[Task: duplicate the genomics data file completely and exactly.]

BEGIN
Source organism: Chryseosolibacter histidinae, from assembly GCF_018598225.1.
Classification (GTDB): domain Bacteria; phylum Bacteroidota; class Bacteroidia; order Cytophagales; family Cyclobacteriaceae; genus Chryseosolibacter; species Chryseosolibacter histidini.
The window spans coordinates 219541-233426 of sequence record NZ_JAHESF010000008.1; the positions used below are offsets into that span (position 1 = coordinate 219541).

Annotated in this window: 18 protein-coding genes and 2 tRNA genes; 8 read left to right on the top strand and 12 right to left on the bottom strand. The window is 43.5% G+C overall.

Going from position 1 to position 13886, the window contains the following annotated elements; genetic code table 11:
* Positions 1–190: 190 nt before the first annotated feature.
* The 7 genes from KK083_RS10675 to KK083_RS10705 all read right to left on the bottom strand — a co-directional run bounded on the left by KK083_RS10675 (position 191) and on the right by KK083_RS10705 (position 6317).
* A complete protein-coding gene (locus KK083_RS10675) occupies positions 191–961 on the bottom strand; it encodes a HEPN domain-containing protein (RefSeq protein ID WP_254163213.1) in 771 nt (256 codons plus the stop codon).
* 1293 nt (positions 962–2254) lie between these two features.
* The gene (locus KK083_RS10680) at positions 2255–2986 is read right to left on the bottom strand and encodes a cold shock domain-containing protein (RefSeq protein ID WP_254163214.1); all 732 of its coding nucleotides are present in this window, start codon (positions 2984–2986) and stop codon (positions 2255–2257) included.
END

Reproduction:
Source organism: Chryseosolibacter histidinae, from assembly GCF_018598225.1.
Classification (GTDB): domain Bacteria; phylum Bacteroidota; class Bacteroidia; order Cytophagales; family Cyclobacteriaceae; genus Chryseosolibacter; species Chryseosolibacter histidini.
The window spans coordinates 219541-233426 of sequence record NZ_JAHESF010000008.1; the positions used below are offsets into that span (position 1 = coordinate 219541).

Annotated in this window: 18 protein-coding genes and 2 tRNA genes; 8 read left to right on the top strand and 12 right to left on the bottom strand. The window is 43.5% G+C overall.

Going from position 1 to position 13886, the window contains the following annotated elements; genetic code table 11:
* Positions 1–190: 190 nt before the first annotated feature.
* The 7 genes from KK083_RS10675 to KK083_RS10705 all read right to left on the bottom strand — a co-directional run bounded on the left by KK083_RS10675 (position 191) and on the right by KK083_RS10705 (position 6317).
* A complete protein-coding gene (locus KK083_RS10675) occupies positions 191–961 on the bottom strand; it encodes a HEPN domain-containing protein (RefSeq protein ID WP_254163213.1) in 771 nt (256 codons plus the stop codon).
* 1293 nt (positions 962–2254) lie between these two features.
* The gene (locus KK083_RS10680) at positions 2255–2986 is read right to left on the bottom strand and encodes a cold shock domain-containing protein (RefSeq protein ID WP_254163214.1); all 732 of its coding nucleotides are present in this window, start codon (positions 2984–2986) and stop codon (positions 2255–2257) included.